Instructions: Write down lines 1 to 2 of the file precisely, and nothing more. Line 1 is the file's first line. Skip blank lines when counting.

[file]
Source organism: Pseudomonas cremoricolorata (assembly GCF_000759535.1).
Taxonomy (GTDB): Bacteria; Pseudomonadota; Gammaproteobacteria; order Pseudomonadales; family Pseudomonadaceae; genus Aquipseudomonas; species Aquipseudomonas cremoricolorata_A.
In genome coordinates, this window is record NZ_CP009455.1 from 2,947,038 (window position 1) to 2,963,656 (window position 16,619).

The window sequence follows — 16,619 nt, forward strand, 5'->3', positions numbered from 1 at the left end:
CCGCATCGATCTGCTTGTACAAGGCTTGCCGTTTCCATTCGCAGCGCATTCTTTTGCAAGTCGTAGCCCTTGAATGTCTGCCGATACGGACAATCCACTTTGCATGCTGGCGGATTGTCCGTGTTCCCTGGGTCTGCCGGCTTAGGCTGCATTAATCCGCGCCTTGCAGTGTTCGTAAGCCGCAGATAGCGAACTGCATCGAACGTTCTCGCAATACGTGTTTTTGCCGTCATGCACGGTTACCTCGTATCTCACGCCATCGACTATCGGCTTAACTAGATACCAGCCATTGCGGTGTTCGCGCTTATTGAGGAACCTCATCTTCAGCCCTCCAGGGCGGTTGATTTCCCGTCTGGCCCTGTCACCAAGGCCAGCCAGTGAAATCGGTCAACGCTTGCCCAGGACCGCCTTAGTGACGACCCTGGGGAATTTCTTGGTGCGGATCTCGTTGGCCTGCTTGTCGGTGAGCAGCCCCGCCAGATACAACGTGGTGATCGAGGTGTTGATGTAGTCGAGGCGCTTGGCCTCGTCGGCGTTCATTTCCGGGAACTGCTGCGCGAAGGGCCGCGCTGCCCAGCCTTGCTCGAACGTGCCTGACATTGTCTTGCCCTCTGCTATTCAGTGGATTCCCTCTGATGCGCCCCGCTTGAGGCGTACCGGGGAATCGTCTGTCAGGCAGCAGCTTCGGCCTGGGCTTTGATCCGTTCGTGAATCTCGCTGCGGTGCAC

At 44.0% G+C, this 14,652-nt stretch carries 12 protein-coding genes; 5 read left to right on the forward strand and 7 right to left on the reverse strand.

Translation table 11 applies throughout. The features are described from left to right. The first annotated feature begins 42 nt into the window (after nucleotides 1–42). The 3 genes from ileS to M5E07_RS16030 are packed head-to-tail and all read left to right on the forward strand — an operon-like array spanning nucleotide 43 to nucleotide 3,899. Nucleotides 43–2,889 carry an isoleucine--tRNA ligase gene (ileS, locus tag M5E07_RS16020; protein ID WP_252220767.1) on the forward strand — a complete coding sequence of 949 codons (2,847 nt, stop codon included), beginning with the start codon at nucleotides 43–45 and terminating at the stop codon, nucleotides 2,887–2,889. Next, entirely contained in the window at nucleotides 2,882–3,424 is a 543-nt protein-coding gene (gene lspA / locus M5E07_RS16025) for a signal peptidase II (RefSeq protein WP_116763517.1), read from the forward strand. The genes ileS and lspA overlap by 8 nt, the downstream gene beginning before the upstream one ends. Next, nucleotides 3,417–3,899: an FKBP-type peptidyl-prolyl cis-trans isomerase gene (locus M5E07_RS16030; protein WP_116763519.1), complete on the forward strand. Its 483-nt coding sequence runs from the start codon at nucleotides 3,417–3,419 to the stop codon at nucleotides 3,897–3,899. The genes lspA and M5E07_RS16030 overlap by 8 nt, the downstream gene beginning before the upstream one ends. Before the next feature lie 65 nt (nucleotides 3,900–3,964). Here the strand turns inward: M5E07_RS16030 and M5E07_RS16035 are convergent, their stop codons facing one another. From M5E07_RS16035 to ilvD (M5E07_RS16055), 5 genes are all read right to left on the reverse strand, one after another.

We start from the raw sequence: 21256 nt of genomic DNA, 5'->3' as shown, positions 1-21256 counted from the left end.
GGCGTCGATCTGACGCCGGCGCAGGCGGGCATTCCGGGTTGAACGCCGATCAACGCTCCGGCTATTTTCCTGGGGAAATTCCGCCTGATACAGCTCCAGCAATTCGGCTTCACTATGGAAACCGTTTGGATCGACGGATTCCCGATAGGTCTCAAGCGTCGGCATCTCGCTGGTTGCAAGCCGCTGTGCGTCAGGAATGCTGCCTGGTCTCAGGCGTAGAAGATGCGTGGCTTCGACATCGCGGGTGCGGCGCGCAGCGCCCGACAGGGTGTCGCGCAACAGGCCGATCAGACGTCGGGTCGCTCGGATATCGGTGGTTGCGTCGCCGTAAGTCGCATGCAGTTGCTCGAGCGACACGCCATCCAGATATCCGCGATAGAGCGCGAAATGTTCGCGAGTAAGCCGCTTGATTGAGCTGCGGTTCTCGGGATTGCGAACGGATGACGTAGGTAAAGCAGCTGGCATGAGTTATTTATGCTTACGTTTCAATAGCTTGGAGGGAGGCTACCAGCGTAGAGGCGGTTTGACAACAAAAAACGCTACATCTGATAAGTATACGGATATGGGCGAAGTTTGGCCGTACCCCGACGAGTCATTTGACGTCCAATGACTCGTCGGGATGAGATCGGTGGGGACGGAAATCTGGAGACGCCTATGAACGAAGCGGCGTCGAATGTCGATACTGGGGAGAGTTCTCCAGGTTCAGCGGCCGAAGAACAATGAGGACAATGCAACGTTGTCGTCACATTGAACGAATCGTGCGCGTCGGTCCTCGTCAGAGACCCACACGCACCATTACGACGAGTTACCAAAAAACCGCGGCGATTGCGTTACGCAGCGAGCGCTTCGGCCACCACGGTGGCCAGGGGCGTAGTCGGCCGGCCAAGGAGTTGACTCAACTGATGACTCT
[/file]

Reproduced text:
Source organism: Pseudomonas cremoricolorata (assembly GCF_000759535.1).
Taxonomy (GTDB): Bacteria; Pseudomonadota; Gammaproteobacteria; order Pseudomonadales; family Pseudomonadaceae; genus Aquipseudomonas; species Aquipseudomonas cremoricolorata_A.